When Piotr Cywinski took over as the director of Auschwitz-Birkenau State Museum in Poland more than a decade ago, every day he would meet a survivor. Their stories were invariably wrenching, often surprising and always stirring.
But as the years have passed, he said, those encounters have grown scarce.
“We barely meet with survivors now in our daily educational work,” he said.
So the 75th anniversary of the liberation of the Nazi death camp seemed like a chance — perhaps the last one — to bring together as many as they could to mark the occasion.
On Monday, when the liberation will be observed by a solemn ceremony, some 200 survivors will make their way back to the camp.
While the Polish president, Andrzej Duda, will speak — given that the German death camp was in occupied Poland — Mr. Cywinski said, they had sought to keep the event as free from politics as possible.
Instead, the focus will be on survivors and their stories. World Jewish Congress President Ronald S. Lauder, who is also to speak at the event, said that was as it should be. “Almost half the survivors have died in the last five years,” Mr. Lauder noted in an interview. He has been involved in conservation efforts at Auschwitz for more than three decades. In view of the rise in anti-Semitism across Europe, he said, their voices needed to be heard both as a reminder and a warning. Mr. Lauder and Mr. Cywinski said those conservation efforts were essential in battling those who would distort or deny what had taken place here.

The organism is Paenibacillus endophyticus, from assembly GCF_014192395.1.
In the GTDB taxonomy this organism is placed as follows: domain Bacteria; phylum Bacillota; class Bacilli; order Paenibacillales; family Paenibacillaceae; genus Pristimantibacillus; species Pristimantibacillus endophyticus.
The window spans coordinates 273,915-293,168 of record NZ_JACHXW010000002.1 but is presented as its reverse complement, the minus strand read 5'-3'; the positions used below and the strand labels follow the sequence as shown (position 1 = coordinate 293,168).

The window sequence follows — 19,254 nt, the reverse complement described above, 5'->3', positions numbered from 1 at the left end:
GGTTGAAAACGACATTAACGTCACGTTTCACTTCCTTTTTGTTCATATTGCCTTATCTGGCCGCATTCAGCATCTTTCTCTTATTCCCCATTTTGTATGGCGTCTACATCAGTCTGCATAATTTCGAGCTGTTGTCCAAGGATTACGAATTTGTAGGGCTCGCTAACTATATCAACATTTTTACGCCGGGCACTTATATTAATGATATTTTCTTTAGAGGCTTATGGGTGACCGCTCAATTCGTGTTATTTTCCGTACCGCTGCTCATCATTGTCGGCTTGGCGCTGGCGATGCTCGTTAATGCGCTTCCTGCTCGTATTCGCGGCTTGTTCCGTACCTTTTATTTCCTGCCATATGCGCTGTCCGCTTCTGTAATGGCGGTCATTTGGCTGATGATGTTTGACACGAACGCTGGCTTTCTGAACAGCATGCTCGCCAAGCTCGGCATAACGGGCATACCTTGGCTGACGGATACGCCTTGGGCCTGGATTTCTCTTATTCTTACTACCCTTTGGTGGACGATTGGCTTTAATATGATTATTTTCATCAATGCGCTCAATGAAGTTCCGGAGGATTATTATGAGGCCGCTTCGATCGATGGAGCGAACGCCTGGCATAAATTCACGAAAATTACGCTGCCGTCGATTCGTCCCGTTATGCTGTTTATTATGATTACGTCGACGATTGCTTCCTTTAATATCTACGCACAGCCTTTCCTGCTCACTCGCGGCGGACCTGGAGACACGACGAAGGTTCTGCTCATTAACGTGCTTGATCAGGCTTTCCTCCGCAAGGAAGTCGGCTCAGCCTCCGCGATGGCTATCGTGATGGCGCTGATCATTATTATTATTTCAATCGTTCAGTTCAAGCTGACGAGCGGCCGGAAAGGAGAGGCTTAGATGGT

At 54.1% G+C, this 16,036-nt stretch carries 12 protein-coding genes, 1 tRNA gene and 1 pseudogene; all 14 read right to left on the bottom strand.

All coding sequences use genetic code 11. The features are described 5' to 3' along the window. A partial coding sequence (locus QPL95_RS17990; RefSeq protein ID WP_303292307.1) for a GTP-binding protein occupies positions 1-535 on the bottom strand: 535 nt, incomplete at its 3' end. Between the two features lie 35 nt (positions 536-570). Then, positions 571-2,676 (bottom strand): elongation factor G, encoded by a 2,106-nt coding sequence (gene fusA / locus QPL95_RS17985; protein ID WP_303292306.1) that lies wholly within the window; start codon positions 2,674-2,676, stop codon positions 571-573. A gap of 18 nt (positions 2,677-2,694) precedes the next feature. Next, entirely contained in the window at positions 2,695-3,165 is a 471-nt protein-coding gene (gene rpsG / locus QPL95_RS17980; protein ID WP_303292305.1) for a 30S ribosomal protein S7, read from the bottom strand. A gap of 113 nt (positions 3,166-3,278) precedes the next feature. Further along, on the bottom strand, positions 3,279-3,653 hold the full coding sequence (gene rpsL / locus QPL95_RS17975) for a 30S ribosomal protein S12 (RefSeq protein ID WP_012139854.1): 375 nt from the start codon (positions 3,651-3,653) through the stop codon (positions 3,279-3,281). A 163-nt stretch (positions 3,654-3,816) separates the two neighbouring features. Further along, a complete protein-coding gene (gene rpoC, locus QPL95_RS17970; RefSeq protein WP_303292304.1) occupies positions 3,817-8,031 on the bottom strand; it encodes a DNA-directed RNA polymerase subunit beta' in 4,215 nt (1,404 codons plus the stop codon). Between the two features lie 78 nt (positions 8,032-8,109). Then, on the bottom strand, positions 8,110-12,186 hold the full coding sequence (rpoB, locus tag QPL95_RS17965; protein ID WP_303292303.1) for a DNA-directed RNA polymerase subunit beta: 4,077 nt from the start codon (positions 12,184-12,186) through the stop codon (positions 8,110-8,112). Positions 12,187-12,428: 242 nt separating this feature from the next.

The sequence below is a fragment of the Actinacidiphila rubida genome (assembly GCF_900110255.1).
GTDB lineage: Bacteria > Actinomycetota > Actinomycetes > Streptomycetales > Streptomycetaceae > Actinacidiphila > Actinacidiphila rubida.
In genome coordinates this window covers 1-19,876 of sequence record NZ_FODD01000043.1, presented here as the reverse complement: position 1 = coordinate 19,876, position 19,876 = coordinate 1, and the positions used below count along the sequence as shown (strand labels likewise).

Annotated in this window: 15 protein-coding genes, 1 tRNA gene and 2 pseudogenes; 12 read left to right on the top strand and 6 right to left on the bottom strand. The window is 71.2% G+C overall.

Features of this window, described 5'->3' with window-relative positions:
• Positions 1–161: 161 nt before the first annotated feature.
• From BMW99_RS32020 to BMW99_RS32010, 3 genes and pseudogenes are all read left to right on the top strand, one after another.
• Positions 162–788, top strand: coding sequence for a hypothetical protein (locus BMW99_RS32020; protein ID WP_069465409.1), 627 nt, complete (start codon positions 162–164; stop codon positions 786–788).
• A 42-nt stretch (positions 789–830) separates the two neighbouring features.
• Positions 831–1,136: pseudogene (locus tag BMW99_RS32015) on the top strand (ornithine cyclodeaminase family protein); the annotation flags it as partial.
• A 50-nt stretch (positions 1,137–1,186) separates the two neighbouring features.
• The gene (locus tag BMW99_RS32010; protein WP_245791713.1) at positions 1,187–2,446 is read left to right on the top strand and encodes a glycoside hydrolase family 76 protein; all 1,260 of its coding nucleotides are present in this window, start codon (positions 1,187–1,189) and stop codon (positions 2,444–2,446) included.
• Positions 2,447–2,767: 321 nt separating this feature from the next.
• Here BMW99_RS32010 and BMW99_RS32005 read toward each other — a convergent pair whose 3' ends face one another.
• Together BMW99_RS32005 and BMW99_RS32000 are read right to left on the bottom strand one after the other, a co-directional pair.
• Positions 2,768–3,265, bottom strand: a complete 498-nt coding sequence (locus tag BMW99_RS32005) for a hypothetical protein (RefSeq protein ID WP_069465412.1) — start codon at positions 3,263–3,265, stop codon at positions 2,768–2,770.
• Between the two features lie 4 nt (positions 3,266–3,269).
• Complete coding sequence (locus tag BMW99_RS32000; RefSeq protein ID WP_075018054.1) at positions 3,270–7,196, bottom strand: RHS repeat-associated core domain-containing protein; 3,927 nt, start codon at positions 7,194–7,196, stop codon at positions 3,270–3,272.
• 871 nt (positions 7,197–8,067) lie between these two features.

But the burden of telling that story, he said, should no longer fall on the shoulders of the survivors. “They have done their job,” he said. “It is our responsibility now.”
This story is an excerpt from a piece from The New York Times